Several days later, A.Z. was interviewed by a member of the child protection team (or “CPT”). A.Z. told the CPT interviewer that a man put his finger inside her “vulva” when she was at Salinas’ house while her mother was at work. She told the CPT interviewer that the incident happened in a bedroom while Salinas was cooking food for the other children at the house, and she explained that the man opened her legs and put his finger all the way inside of her. She also told the CPT interviewer that the man touched her “bumpie,” which was the word A.Z. used to describe her buttocks.
The following day, Ramirez was interviewed by a deputy with the Jacksonville Sheriff’s Office. He initially denied touching A.Z. inappropriately, but he eventually admitted to sexually abusing her by putting his fingers inside her vagina. He stated that he was in his bedroom with A.Z. when the abuse occurred and his description of the incident matched the description given by A.Z. to the CPT interviewer. Ramirez was then arrested and charged with the crime of sexual battery for “placing his fingers inside the vagina of A.Z.” and with the crime of lewd or lascivious molestation for “touch[ing] the breast, genitals, genital area, or buttocks, or the clothing covering them, of A.Z.”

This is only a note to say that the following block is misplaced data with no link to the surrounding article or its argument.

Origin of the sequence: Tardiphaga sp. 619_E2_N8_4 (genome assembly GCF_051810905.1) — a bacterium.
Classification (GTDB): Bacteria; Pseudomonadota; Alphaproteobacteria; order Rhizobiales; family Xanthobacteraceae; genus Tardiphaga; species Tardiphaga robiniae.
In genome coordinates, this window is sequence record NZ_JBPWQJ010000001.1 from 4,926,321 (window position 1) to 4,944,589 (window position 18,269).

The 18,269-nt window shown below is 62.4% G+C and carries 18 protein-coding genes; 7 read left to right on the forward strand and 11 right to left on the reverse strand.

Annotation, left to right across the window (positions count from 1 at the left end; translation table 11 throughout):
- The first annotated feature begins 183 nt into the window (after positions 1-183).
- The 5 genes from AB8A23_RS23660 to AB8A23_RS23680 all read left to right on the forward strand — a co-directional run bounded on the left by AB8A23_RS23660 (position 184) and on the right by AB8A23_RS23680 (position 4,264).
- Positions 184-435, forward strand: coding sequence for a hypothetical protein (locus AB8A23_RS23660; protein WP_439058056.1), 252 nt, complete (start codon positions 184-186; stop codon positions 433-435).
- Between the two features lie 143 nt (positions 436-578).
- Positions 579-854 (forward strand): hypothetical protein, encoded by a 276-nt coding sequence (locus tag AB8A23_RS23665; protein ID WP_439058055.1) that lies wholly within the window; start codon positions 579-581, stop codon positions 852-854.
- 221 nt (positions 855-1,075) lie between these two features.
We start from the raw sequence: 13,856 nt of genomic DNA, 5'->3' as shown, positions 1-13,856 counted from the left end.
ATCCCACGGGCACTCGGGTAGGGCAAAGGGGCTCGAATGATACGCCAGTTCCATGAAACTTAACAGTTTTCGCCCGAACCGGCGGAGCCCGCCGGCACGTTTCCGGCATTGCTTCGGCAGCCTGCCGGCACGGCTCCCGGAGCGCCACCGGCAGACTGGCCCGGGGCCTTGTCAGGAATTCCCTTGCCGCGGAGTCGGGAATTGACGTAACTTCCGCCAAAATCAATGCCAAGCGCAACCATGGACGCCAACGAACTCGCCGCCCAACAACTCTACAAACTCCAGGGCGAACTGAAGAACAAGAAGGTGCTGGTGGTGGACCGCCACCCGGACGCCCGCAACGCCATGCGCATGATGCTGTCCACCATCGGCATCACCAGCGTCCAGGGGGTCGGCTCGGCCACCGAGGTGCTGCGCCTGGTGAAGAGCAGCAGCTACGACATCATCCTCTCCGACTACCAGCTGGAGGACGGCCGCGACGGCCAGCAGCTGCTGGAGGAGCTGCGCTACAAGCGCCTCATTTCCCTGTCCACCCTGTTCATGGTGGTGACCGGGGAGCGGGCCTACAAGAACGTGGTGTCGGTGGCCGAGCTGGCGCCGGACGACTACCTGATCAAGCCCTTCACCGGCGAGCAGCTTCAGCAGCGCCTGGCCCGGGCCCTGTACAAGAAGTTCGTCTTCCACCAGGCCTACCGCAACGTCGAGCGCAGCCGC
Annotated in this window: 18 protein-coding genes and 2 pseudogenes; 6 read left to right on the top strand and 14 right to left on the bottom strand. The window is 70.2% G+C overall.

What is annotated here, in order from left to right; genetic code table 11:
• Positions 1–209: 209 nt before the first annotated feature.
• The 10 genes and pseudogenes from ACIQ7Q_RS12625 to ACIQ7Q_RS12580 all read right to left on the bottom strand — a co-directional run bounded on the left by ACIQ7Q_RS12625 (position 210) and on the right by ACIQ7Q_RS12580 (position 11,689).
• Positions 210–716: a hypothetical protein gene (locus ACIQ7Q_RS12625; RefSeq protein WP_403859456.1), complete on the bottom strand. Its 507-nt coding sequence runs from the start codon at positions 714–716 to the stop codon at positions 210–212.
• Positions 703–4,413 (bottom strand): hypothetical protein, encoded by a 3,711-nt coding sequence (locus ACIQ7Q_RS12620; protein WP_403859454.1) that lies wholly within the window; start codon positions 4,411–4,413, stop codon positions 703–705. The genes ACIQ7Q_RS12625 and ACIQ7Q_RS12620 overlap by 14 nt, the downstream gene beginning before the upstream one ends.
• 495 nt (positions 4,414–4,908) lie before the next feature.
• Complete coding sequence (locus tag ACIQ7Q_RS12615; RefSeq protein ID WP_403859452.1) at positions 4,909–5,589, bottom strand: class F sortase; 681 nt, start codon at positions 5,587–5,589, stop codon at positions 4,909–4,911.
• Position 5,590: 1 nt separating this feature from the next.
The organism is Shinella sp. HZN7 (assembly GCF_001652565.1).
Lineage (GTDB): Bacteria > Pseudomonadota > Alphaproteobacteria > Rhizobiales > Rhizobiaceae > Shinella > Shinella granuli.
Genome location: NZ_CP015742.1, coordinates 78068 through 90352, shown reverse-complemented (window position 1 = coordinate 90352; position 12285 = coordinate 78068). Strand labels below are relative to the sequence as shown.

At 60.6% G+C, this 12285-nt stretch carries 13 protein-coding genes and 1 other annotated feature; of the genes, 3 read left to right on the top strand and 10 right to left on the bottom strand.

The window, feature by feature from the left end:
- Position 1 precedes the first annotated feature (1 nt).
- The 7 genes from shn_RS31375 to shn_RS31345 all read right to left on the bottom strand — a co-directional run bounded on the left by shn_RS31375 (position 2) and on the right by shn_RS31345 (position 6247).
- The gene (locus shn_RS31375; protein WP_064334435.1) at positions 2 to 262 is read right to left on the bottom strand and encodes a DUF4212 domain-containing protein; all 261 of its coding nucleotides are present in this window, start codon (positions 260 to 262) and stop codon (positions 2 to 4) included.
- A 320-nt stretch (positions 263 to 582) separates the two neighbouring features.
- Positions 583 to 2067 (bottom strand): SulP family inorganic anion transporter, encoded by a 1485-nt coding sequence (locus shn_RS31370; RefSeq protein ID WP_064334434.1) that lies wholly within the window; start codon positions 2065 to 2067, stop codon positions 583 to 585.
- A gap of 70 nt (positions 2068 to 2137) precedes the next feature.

Ramirez appealed and argued that his convictions for both sexual battery and lewd or lascivious molestation violated the prohibition against double jeopardy because the lewd or lascivious molestation conviction was for the same touching of A.Z.’s vagina that resulted in the penetration of her vagina which was the basis for his sexual battery conviction.
The court of appeals agreed with Ramirez and reversed his conviction for lewd or lascivious molestation.
In the case of Kevin Touhey versus Frank Seda, a judge issued an injunction for protection against stalking based on the following facts: